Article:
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Pilots of Boeing 737 MAX aircraft worldwide were not warned of a potentially dangerous feature suspected of playing a role in last month’s deadly Lion Air crash in Indonesia, investigators and pilots unions said.
Indonesian officials said late Monday that the situation believed to have faced the crew of doomed Flight JT610 was not covered in the aircraft's flight manual and that more training was needed for pilots of the new aircraft.
U.S. pilots were also not aware of potential risks of the scenario, in which the plane could become uncontrollable without correct inputs, two American pilot unions told Reuters.
The comments shed further light on the areas under scrutiny as investigators prepare to publish their preliminary report on Nov. 28 or 29, one month after the Lion Air jet crashed into the Java Sea after taking off from Jakarta, killing all 189 on board.
Until now, public attention has focused mainly on potential maintenance problems including a faulty sensor for the 'angle of attack,' a vital piece of data needed to help the aircraft fly at the right angle to the currents of air and prevent a stall.
Now the investigation's focus appears to be expanding to the clarity of U.S.-approved procedures to help pilots prevent the 737 MAX over-reacting to such a fault. In the United States, American, United and Southwest use the Boeing model.
Dennis Tajer, a 737 captain and spokesman for Allied Pilots Association (APA), which represents American Airlines Group Inc. pilots, said his union was informed after the crash about a new system Boeing had installed on 737 MAX jets that could command the plane's nose down in certain situations to prevent a stall.
"It is information that we were not privy to in training or in any other manuals or materials," he said.
Boeing said it was taking "every measure" to fully understand all aspects of the incident and working closely with the investigating team and all regulatory authorities involved.
Soerjanto Tjahjono, head of Indonesia's transportation safety committee of crash investigators (KNKT), said on Monday that Indonesian regulators would tighten training requirements as a result of the findings of the investigation so far.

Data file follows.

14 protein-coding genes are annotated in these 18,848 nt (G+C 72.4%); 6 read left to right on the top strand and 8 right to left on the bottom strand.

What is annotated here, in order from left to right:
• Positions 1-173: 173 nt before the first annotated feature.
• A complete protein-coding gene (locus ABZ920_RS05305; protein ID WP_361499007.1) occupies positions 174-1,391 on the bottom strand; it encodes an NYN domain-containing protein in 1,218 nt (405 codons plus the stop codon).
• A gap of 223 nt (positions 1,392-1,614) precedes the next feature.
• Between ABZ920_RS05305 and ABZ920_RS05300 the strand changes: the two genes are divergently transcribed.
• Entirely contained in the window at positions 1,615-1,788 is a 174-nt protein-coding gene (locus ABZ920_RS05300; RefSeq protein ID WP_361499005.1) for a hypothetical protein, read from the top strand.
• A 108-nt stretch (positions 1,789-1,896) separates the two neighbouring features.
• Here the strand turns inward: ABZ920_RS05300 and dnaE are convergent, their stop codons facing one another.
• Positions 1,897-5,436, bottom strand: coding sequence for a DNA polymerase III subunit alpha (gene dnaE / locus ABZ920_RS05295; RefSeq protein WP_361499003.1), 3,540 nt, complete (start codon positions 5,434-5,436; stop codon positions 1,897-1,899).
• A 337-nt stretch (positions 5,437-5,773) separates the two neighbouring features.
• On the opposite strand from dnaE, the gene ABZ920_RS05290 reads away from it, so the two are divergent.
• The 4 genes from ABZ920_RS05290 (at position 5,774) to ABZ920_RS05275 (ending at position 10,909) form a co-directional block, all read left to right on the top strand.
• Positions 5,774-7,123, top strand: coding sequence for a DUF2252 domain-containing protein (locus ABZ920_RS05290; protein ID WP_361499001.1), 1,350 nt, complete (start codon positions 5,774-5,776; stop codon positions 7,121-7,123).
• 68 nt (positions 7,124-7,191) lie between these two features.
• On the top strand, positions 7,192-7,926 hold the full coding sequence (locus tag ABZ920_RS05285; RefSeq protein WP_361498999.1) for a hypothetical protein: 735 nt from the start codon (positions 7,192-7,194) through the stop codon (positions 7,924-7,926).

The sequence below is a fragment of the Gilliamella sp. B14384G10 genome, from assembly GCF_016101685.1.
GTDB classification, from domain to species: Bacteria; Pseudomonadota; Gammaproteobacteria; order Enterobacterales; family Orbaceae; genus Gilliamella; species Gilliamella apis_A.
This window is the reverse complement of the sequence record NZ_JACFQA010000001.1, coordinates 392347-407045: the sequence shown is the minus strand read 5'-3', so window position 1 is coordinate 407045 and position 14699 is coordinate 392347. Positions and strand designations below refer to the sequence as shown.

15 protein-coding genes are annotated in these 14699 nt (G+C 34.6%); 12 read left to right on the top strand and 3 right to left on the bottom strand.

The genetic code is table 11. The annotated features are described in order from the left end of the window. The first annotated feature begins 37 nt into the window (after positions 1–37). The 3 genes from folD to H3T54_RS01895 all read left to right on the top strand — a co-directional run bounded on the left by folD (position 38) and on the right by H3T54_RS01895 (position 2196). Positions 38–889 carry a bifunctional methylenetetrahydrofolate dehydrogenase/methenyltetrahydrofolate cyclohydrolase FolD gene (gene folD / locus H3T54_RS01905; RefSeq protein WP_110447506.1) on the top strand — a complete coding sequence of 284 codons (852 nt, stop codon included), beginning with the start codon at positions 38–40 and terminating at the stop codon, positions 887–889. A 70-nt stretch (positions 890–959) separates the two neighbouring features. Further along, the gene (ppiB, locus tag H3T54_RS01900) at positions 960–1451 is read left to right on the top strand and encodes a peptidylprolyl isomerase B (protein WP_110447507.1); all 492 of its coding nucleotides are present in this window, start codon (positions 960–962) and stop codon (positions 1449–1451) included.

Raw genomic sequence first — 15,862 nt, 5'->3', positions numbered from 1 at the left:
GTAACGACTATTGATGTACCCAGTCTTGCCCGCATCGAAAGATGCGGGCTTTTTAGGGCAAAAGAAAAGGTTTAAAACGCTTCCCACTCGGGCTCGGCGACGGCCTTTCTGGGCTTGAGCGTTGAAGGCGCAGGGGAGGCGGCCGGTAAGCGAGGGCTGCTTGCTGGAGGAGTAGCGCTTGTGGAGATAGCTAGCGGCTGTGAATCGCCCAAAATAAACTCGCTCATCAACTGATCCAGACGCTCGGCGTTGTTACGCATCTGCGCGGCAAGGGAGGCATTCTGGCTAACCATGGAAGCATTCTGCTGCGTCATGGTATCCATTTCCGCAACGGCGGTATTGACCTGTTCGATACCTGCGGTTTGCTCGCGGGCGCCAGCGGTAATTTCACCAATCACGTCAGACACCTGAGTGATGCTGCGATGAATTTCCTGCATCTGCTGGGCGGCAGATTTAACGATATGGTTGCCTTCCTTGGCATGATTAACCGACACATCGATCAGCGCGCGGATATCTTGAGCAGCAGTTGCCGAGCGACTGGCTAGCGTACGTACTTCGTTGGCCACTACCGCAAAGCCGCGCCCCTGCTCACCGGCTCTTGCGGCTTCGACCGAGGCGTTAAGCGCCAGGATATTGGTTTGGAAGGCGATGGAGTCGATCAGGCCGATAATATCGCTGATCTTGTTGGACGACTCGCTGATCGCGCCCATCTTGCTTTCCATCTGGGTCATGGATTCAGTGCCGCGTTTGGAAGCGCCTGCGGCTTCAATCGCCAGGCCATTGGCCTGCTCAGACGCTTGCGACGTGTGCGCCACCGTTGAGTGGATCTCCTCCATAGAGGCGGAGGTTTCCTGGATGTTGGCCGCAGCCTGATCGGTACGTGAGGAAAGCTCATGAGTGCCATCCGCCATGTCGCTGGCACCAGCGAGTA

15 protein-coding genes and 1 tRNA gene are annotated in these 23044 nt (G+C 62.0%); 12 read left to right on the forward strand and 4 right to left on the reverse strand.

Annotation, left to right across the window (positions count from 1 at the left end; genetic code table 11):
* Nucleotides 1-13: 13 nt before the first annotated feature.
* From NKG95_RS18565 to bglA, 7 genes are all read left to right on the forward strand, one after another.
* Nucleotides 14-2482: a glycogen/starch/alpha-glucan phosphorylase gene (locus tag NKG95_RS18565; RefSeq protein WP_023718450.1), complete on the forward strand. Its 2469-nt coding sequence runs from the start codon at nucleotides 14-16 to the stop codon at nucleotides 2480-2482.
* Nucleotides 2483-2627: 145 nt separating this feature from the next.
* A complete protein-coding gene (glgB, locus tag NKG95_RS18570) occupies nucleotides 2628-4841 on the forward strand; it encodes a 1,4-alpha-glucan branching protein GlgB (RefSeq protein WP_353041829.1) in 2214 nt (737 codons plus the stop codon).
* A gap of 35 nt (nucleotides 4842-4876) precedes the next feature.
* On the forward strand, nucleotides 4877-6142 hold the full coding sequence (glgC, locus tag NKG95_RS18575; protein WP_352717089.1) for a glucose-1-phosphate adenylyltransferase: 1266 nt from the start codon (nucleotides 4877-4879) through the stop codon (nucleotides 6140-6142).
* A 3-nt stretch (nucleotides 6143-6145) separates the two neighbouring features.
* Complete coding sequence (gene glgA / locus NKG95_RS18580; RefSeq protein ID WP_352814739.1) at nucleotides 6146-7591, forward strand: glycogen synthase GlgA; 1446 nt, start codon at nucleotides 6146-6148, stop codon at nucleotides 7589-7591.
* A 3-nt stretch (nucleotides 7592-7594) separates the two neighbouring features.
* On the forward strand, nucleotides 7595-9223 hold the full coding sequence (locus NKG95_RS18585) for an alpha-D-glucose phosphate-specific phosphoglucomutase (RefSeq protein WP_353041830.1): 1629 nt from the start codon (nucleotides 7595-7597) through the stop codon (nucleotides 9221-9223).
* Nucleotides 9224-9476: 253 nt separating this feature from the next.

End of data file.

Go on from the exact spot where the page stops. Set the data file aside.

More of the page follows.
The comments focus attention on the contents of aircraft manuals and a conversion course allowing pilots of the previous generation of Boeing jet, the 737NG, to upgrade to the MAX.
The Oct. 29 crash was the first accident involving the 737 MAX, an updated version of Boeing's workhorse narrowbody jet that entered service last year.
Information recovered from the jet's flight data recorder last week led the U.S. Federal Aviation Administration (FAA) to issue an emergency airworthiness directive urging airlines to update their flight manuals.
The directive warned pilots that a computer on the Boeing 737 MAX could lead to the plane being forced to descend sharply for up to 10 seconds even in manual flight, leading to potential difficulties in controlling the plane.
Pilots could stop this automated response by pressing two buttons if the system behaved unexpectedly, but questions have been raised about how well prepared they were for such an automatic reaction and how much time they had to respond.
Capt. Jon Weaks, president of the Southwest Airlines Pilots Union, told NBC News, "There is a fix: Simply flipping a switch should have turned the automatic system off."
"Once we know the system exists, and once we know the system can trigger for the right reasons or if we are made aware there may be a problem with it triggering for the wrong reasons, we are fully prepared to deal with either of those situations," Weaks said. "But we really need to know what’s on our airplane."
Even though investigators say this problem was not covered in the operating manual, pilots did have access to a checklist designed to turn off errant systems when the plane started nosing downwards at the wrong time, said Soejono, a Lion Air instructor who like many Indonesians goes by one name.
Experts say investigators will be examining whether the crew examined this checklist and if so whether they had time to cut off the automated nose-down system while flying at a relatively low altitude of 5,000 feet. Pilots on a previous flight are reported to have overcome a similar sensor problem.
To answer that question fully, investigators may need access to cockpit voice recordings thought to be hidden in the seabed.
"A failure like this on a modern jet airplane is very rare, and so something has happened here and the investigators, Boeing, the FAA, are are all looking very carefully at it," said Capt. John M. Cox, founder of aviation safety firm Safety Operating Systems.